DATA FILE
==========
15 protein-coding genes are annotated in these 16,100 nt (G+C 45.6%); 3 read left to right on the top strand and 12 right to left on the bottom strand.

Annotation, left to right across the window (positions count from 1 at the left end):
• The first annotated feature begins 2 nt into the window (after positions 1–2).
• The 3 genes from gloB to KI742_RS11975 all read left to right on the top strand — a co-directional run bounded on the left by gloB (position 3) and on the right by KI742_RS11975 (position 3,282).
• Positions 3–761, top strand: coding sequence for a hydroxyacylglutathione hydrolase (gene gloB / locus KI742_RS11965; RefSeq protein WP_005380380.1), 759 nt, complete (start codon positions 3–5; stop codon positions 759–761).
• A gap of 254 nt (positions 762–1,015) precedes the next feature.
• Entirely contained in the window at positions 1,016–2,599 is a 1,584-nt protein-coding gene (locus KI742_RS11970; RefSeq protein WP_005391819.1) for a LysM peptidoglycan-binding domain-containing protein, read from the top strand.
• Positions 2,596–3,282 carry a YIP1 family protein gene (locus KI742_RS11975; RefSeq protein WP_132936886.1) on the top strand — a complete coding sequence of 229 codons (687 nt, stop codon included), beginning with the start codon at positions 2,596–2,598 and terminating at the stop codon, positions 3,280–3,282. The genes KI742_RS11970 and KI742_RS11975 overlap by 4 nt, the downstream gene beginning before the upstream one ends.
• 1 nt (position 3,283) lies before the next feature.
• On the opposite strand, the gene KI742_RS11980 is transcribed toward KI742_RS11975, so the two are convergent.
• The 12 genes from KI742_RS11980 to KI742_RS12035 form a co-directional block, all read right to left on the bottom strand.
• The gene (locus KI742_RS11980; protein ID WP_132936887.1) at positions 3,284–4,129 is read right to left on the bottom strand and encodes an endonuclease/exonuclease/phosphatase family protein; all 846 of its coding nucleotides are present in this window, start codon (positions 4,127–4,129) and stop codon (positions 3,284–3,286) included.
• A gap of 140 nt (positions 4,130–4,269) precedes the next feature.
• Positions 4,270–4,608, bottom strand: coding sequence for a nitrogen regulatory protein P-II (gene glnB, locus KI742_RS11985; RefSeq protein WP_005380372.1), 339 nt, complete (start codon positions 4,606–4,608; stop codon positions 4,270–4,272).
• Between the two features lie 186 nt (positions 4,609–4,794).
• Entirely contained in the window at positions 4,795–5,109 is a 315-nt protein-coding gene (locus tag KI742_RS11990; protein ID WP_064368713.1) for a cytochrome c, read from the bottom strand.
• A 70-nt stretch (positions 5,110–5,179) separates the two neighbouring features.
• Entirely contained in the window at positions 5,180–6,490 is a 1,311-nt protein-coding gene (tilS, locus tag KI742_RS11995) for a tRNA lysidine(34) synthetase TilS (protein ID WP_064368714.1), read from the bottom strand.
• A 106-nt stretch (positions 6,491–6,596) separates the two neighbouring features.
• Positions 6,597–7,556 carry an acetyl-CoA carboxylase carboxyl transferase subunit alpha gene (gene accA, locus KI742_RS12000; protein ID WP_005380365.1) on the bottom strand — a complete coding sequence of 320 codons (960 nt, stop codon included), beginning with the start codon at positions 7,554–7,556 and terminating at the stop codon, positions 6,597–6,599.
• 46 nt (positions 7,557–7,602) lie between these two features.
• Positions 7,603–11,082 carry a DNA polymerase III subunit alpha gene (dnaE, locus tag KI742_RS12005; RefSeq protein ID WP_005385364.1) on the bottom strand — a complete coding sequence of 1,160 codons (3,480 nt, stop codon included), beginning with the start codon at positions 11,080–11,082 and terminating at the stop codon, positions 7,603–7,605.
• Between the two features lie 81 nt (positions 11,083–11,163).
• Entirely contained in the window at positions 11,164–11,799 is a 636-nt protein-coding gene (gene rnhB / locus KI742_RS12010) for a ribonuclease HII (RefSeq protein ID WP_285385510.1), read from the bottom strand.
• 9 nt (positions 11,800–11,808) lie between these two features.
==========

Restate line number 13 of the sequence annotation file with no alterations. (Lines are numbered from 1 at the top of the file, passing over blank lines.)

• A gap of 140 nt (positions 4,130–4,269) precedes the next feature.